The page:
One person, two apps. As I was thinking about how to test out these apps as a way of meeting new people, I started going back and forth between Highlight and Glancee, looking to see who each app wanted to connect me with. Though both offer up potential connections based in part on who your common Facebook friends are, the lists of people each app was suggesting--both quite long now that I was at SXSW--were totally different. Except for one name. I noticed that both apps were promoting Mary Crosse as someone I should meet. So I sent her a message through Glancee and asked if she'd be willing to meet up and talk to me. She wrote back almost immediately and said yes.
Crosse, the executive producer of content at Click3x, said that her initial experience with the apps had been back home in New York City, when the publisher of iPad news magazine The Daily sent her a message late one evening introducing himself and asking if they lived next to each other, That made sense: It was late at night and the publisher had correctly deduced that she was at home and guessed that she was a y+x iphone case neighbor, She added that in her initial experiments with multiple people discovery apps, Highlight seemed like an easier way to discover which friends you have in common with another user, while with Glancee, it could be that the app was matching you up with someone more because of similar interests..
For Crosse, then, Highlight makes more sense because she's more interested in potential connections based on lots of mutual friends. "If it shows me someone with 22 friends in common," Crosse said, "it's probably someone I should have met already and I have a reason to really reach out to."And with that, Crosse opened up Highlight and fired off an introductory message to a person Highlight had suggested that had 22 friends in common with her. Highlight and Glancee list potential contacts a little differently. With the former, the list is chronological while the latter does it by proximity.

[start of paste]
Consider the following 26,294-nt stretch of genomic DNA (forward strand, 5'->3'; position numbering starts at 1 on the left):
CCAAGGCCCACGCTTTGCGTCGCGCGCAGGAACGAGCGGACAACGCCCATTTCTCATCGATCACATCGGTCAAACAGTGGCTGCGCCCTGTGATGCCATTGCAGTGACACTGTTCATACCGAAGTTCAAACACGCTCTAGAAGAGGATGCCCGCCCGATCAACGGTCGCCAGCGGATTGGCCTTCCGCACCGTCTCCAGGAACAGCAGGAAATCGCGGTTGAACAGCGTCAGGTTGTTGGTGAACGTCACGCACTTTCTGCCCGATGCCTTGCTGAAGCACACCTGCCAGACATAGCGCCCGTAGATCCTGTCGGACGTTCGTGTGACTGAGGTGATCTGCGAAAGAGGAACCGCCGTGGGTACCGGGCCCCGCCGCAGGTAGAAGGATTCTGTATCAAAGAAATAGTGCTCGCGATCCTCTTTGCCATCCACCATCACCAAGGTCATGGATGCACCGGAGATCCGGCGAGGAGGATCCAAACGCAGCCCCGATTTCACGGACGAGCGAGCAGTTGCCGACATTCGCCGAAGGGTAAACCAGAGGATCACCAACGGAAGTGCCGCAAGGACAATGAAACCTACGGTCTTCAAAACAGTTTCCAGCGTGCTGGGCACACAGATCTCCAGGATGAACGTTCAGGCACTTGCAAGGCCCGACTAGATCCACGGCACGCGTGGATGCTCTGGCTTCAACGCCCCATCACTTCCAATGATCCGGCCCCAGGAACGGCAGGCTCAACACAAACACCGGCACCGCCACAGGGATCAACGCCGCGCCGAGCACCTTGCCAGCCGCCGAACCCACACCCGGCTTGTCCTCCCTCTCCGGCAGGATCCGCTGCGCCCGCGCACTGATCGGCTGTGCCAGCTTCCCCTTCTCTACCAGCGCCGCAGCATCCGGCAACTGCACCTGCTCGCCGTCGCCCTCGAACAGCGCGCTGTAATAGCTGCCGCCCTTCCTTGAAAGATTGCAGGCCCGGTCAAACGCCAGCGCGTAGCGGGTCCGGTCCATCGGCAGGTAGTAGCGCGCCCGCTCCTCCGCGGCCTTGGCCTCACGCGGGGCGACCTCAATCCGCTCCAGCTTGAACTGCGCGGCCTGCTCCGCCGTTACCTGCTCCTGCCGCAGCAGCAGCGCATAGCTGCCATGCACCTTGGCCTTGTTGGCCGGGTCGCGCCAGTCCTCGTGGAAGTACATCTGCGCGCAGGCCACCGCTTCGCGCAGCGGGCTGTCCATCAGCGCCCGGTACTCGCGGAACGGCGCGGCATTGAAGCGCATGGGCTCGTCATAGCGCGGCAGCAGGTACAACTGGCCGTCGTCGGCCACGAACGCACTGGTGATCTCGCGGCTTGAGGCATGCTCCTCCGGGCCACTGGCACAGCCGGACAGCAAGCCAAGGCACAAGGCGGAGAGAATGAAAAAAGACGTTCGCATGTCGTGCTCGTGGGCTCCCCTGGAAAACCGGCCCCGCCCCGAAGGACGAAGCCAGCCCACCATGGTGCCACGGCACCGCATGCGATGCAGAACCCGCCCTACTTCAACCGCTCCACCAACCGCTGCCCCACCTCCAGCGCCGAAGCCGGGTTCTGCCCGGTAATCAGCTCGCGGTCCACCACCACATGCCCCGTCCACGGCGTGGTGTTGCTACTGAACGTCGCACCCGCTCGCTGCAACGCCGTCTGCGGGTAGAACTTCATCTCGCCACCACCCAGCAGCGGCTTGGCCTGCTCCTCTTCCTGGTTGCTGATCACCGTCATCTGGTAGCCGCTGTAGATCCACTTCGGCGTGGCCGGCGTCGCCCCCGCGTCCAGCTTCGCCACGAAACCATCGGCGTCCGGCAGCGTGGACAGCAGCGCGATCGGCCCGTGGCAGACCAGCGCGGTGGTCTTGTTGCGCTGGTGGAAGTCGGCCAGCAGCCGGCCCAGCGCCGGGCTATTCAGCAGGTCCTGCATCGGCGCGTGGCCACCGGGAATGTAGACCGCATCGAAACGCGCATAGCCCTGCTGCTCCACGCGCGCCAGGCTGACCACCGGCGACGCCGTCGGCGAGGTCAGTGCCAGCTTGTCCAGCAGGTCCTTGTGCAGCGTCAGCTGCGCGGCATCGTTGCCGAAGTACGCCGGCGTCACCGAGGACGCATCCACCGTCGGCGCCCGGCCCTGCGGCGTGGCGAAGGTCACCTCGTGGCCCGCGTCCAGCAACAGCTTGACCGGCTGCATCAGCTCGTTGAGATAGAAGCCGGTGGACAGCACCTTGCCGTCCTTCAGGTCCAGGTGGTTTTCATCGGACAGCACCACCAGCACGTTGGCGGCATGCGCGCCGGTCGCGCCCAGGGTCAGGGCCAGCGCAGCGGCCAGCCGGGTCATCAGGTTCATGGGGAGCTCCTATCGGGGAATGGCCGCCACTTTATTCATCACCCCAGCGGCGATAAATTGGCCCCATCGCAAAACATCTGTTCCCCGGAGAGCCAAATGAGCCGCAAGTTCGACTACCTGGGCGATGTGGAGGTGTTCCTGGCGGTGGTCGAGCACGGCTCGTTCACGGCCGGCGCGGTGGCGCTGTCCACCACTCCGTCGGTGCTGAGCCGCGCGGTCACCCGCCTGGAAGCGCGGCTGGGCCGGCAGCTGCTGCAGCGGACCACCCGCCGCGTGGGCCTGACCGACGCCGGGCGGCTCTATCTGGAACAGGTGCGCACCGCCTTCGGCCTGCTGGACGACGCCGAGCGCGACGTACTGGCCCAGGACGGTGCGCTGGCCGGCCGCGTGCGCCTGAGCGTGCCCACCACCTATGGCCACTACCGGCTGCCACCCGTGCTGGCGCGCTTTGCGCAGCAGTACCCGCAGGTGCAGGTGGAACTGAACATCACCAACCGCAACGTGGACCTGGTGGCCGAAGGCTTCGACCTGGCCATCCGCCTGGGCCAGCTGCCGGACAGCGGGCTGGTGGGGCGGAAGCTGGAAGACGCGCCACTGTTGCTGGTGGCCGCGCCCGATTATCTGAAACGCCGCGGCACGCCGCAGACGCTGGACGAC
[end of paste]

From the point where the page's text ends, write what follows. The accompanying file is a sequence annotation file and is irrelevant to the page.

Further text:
I decided to look for someone to talk to about the apps that I have at least five friends in common with, But because I'm at SXSW, there are countless people on hand using the apps that aren't that closely linked to my social graph, With Highlight, I had to scan through 20 names before finding someone meeting my criteria, On Glancee, it was much quicker: just six people, y+x iphone case I dashed off a note to the first person on each service, and within a minute, I got a response from Thor Muller, the former head of Get Satisfaction, and the co-author of the upcoming book, "Get Lucky."Muller said he'd been playing with Highlight for awhile and had decided that though the app has its uses, it's a bit passive in how it approaches presence, "It's taking the kind of active statement of presence from Foursquare," he said, "and replacing it with passive geopresence, It's so easy, you don't have to remember to check in."But that might be a good thing, Muller added, since that dynamic means the app focuses users' attention on people rather than on places, "and tries to create context around those people."Still, Muller added that he mainly saw Highlight as a way to connect with people he already knows but isn't already friends with on Facebook, And thanks to the serendipity of the app's discovery engine, he's been able to do just that, But serendipity isn't random..
Serendipity is "chance plus creativity," Muller said. "It requires not just bumping into something unexpected, but doing something with it. So Highlight has to create meaningful ways of taking action."And for that, Highlight's new feature, which allows users to "highlight," or favorite, someone, is just that. "It's a little bit of social currency," he said. "'Hey, someone thought I was interesting.'"SXSW showdown. Now that SXSW is underway, it's clear that the day of the people discovery app has come. But it's not clear that each one can survive.
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